Chapter 8 Dynamic Ecosystem




  • The ecosystem refers to a system in which organisms live as communities related in an inseparable way to their environments.
  • It may be a pond or a forest, a fresh water lake, but in every case the nature of the environment and the changes in it have an influence on every aspect of the lives of the organisms that inhabit it. These organisms in their turn exercise some control over the nature of the conditions (referring to the abiotic components) in which they live.
  • An ecosystem is made up of all living things and environmental factors with the energy flow and transformation that occurs within it.
  • All the ecosystems ultimately merge and combine to form the biosphere (ecosphere).
  • The ecosystem is made up of four main components.
  • There are
(a) the non-living or abiotic components including pH, temperature, light intensity, humidity, topography and the microclimate.
(b) the producer component of the living organisms, the autotrophs chiefly the green plants.

(c) the consumer element, mostly animals.
(d) the decomposers, the fungi and bacteria.
  • All the organisms in an ecosystem and in a particular community are linked together by a number of food chains.
  • Some examples of such chains are
(a) Green plants —> aphids —> ladybird —> insectivorous bird —> hawk.
(b) Marine alga —> Copepod —> small fish —> large fish —> man.
(c) Green plants —> rabbit —> fox
(d) Green plants —> caterpillar —> bird —> eagle
(e) Grass —> grasshopper —> frog —> snake.
  • The food chains above begin with the producer-the green
  • A pyramid of numbers can be constructed with the base occupied by a large number of organisms and the top by a few.
  • In any ecosystem the vast number of individual food chains are always interconnected to form complex food web.
  • Interaction between biotic components include the following
(a) Symbiosis - interaction between two specific organisms that exist for a long period of time.
(i) Commensalism
(ii) Parasitism
(iii) Mutualism
(b) Saprophytism - where the saprophyte gets its food from dead, decaying matters of plants and animals.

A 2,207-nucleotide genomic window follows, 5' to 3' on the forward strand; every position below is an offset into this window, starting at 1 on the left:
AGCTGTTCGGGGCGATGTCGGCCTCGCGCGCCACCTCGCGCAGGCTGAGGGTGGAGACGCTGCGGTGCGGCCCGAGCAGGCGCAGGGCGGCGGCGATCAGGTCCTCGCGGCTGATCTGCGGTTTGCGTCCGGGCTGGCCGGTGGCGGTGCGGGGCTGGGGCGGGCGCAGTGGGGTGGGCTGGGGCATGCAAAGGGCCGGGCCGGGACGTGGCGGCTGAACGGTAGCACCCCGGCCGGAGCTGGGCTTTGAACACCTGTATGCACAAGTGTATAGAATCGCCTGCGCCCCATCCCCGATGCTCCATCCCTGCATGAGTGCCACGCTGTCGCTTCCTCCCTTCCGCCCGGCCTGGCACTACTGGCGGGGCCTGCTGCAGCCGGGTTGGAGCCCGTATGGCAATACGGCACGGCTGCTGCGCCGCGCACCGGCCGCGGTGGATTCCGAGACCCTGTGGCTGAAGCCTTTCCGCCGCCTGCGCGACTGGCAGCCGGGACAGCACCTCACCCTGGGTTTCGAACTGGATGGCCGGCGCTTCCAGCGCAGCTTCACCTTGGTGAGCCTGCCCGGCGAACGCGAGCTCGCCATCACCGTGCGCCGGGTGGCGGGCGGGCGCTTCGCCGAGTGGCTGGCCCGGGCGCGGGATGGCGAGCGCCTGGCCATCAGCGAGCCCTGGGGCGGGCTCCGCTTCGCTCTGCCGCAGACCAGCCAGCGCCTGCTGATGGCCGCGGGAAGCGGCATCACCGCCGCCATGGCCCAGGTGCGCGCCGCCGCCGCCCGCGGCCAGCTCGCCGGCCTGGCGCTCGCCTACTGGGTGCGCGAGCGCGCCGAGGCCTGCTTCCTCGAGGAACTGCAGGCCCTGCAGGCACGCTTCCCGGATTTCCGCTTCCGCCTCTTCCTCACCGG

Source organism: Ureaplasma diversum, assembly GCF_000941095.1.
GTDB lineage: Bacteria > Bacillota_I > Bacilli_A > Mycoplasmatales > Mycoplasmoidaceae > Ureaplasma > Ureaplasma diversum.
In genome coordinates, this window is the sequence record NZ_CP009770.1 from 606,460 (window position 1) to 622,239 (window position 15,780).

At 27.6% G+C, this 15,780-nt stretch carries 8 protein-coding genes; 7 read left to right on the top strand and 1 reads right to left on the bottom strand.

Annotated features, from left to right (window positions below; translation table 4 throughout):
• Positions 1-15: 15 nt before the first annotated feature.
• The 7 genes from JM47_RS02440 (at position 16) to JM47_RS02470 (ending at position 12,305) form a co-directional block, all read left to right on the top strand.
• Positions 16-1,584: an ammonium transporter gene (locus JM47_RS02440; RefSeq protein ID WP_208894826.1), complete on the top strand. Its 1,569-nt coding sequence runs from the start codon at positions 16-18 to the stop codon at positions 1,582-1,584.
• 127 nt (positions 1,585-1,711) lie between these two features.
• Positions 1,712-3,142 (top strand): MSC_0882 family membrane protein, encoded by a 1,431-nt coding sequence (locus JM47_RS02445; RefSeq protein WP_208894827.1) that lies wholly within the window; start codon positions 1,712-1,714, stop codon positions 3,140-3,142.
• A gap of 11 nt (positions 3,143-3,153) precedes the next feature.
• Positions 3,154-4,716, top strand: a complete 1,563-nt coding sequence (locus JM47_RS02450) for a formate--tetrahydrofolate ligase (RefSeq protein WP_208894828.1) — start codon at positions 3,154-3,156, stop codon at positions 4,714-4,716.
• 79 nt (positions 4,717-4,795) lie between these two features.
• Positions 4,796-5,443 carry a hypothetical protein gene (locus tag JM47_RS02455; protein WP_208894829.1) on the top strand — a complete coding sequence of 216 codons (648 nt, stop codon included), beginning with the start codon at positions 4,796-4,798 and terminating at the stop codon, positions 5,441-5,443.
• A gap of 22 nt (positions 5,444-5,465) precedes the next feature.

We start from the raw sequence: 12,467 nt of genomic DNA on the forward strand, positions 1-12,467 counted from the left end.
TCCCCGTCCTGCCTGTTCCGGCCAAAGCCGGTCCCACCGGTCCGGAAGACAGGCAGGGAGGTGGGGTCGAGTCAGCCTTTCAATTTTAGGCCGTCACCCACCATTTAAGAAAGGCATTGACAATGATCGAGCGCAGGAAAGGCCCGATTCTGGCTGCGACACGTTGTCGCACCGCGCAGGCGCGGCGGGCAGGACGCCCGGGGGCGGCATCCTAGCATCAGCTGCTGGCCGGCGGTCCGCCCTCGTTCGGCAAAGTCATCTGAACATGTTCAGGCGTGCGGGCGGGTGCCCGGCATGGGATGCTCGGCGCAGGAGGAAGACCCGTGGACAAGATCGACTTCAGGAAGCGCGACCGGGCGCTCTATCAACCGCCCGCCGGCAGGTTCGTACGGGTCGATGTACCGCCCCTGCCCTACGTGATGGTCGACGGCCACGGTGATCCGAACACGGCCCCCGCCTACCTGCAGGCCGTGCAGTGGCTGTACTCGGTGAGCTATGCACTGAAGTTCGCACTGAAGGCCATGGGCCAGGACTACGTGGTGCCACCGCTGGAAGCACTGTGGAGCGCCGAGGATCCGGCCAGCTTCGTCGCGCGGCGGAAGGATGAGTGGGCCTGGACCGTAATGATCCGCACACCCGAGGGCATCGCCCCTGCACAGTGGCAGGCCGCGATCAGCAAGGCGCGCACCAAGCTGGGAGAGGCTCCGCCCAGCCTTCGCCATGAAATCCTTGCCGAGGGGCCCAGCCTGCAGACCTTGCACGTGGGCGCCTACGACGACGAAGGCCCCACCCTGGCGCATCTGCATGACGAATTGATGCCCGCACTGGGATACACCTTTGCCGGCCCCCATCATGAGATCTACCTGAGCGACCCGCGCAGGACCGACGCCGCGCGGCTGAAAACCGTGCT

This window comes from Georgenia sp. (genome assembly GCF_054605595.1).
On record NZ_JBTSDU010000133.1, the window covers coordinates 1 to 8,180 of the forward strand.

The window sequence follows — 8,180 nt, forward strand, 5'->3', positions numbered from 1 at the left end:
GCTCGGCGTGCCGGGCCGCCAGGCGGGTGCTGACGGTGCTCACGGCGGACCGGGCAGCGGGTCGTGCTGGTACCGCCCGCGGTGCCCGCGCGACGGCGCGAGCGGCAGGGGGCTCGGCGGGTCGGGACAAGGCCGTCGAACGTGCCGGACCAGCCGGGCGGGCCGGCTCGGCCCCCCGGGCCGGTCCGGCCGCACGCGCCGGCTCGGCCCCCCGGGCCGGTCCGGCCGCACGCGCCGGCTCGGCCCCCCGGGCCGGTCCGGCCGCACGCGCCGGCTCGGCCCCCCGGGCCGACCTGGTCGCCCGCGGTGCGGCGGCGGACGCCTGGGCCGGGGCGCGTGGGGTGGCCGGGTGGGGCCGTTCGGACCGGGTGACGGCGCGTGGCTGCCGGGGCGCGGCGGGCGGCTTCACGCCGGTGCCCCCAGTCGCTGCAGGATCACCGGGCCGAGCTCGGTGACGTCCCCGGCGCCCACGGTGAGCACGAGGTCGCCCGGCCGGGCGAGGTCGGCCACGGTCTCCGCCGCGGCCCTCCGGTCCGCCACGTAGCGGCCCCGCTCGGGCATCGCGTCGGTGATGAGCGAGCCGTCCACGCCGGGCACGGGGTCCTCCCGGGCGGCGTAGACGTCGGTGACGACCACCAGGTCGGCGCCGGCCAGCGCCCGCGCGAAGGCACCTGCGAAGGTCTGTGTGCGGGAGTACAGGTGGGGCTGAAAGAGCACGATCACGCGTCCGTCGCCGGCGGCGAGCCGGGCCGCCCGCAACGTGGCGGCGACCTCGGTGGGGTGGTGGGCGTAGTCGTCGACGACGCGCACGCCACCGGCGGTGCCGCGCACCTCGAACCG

(c) Predator - prey interaction involves two organism where one, the prey becomes food to another, the predator.
  • The interaction between biotic components in relation to competition include
(a) Intraspecific competition - competition between individuals of the same species.
(b) Interspecific competition - competition between individuals of different species.
  • Habitat refers to the specific area where an organism lives.
  • For example they inhabit such habitats as the pond, the lake or the sea.
  • Ecological niche refers to the physical space occupied by an organism and the role played by this organism in its community.
  • Population refers to a group of organism of the same species occupying the same habitat or area.
  • A community is a natural group of organisms made up of different population of plants and animals that interact with each other in a specific area.
  • Colonisation is a process whereby an organism successfully conquers a new area or habitat. The species of organism that successfully inhabits this new area is known as the pioneer.
  • The process by which the pioneer species is gradually replaced in a sequence is known as succession.
  • The climax community refers to the culmination of the succession process in a vegetation of a stable community consisting of life forms of the highest kind which the habitat is capable of supporting.
  • In Malaysia the climax community is the tropical rain forest.
  • The distribution of organisms in a community can be studied by using certain techniques.
  • (a) Quadrat sampling
  • (b) The catch - mark - release and recapture technique.
  • Biodiversity refers to the variety of species of plants and animals (flora and fauna) that exist in our ecosystems.
  • Classification of organisms involves grouping organisms with specific similar characteristics together.
  • For example, the 5 Kingdoms of organisms are as follows.
(a) Procaryotae (bacteria) (b) Protista (protozoa)
(c) Fungi (yeast)
(d) Plantae (fern)
(e) Animals (cow)
  • Hierarchy in the classification of organisms from kingdom to species is as follows:
  • Kingdom —> Phylum —> Class —> Order —> Family —> Genus —> Species
  • Microorganisms refer to minute sized organisms that cannot be observed by the naked eye.
  • They can be divided into five groups:
  • protozoa, fungus, alga, bacteria and virus.
  • The abiotic factors which influence the activities of the microorganisms include nutrients. moisture, temperature, pH and light intensity.
  • The role of useful microorganisms can be seen in the following:
(a) Decomposition
(b) Increasing soil fertility (c) Nitrogen cycle
(d) Waste disposal

(e) Alimentary canal of termite (Digestion of food)
(f) Digestive system in human beings.
  • Harmful microorganisms cause diseases and spoilage of food and substances.
  • Microorganisms that cause diseases are known as pathogens.
  • Pathogens can cause diseases by the following methods
(a) by contaminating food and drinks (cholera)
(b) through air (pneumonia)

(c) through sex (AIDS)
(d) through the wound in the skin (tetanus)
(e) by a vector (malaria)
  • The methods for controlling pathogen
- use of antibiotics, vaccines, antiseptics and disinfectants.
  • Microorganisms are useful in biotechnology for example
(a) in the production of antibiotics and vacccines (b) cleaning of oil spills
(c) waste treatment

(d) food processing
(e) production of bioplastic


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